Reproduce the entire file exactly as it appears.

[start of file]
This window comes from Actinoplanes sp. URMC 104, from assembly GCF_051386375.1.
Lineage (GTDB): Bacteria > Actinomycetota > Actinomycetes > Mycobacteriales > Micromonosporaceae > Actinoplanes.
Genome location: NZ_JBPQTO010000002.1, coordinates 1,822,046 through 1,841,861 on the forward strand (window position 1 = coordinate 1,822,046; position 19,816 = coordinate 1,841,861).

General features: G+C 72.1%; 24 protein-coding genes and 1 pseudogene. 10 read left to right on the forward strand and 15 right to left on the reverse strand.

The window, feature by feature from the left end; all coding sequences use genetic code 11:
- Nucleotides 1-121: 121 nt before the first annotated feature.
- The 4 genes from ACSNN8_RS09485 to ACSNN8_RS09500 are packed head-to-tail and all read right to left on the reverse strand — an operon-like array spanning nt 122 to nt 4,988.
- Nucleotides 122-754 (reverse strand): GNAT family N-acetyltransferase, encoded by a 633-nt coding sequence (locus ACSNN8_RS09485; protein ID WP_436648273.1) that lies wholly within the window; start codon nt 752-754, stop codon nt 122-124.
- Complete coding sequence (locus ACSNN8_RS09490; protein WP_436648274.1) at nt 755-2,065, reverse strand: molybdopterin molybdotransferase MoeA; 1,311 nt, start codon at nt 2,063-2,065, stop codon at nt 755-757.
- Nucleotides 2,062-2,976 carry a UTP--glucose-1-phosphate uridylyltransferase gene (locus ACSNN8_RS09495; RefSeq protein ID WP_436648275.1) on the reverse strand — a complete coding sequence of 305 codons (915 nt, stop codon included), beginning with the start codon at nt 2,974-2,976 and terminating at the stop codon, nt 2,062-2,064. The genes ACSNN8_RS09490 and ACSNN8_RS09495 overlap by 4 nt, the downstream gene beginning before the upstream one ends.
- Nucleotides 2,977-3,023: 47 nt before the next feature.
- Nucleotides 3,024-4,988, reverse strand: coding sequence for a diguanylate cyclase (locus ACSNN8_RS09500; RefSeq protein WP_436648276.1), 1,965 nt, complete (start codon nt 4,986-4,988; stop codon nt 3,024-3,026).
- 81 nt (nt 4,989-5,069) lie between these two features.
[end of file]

This window comes from Actinoplanes sp. URMC 104, from assembly GCF_051386375.1.
Lineage (GTDB): Bacteria > Actinomycetota > Actinomycetes > Mycobacteriales > Micromonosporaceae > Actinoplanes.
Genome location: NZ_JBPQTO010000002.1, coordinates 1,822,046 through 1,841,861 on the forward strand (window position 1 = coordinate 1,822,046; position 19,816 = coordinate 1,841,861).

General features: G+C 72.1%; 24 protein-coding genes and 1 pseudogene. 10 read left to right on the forward strand and 15 right to left on the reverse strand.

The window, feature by feature from the left end; all coding sequences use genetic code 11:
- Nucleotides 1-121: 121 nt before the first annotated feature.
- The 4 genes from ACSNN8_RS09485 to ACSNN8_RS09500 are packed head-to-tail and all read right to left on the reverse strand — an operon-like array spanning nt 122 to nt 4,988.
- Nucleotides 122-754 (reverse strand): GNAT family N-acetyltransferase, encoded by a 633-nt coding sequence (locus ACSNN8_RS09485; protein ID WP_436648273.1) that lies wholly within the window; start codon nt 752-754, stop codon nt 122-124.
- Complete coding sequence (locus ACSNN8_RS09490; protein WP_436648274.1) at nt 755-2,065, reverse strand: molybdopterin molybdotransferase MoeA; 1,311 nt, start codon at nt 2,063-2,065, stop codon at nt 755-757.
- Nucleotides 2,062-2,976 carry a UTP--glucose-1-phosphate uridylyltransferase gene (locus ACSNN8_RS09495; RefSeq protein ID WP_436648275.1) on the reverse strand — a complete coding sequence of 305 codons (915 nt, stop codon included), beginning with the start codon at nt 2,974-2,976 and terminating at the stop codon, nt 2,062-2,064. The genes ACSNN8_RS09490 and ACSNN8_RS09495 overlap by 4 nt, the downstream gene beginning before the upstream one ends.
- Nucleotides 2,977-3,023: 47 nt before the next feature.
- Nucleotides 3,024-4,988, reverse strand: coding sequence for a diguanylate cyclase (locus ACSNN8_RS09500; RefSeq protein WP_436648276.1), 1,965 nt, complete (start codon nt 4,986-4,988; stop codon nt 3,024-3,026).
- 81 nt (nt 4,989-5,069) lie between these two features.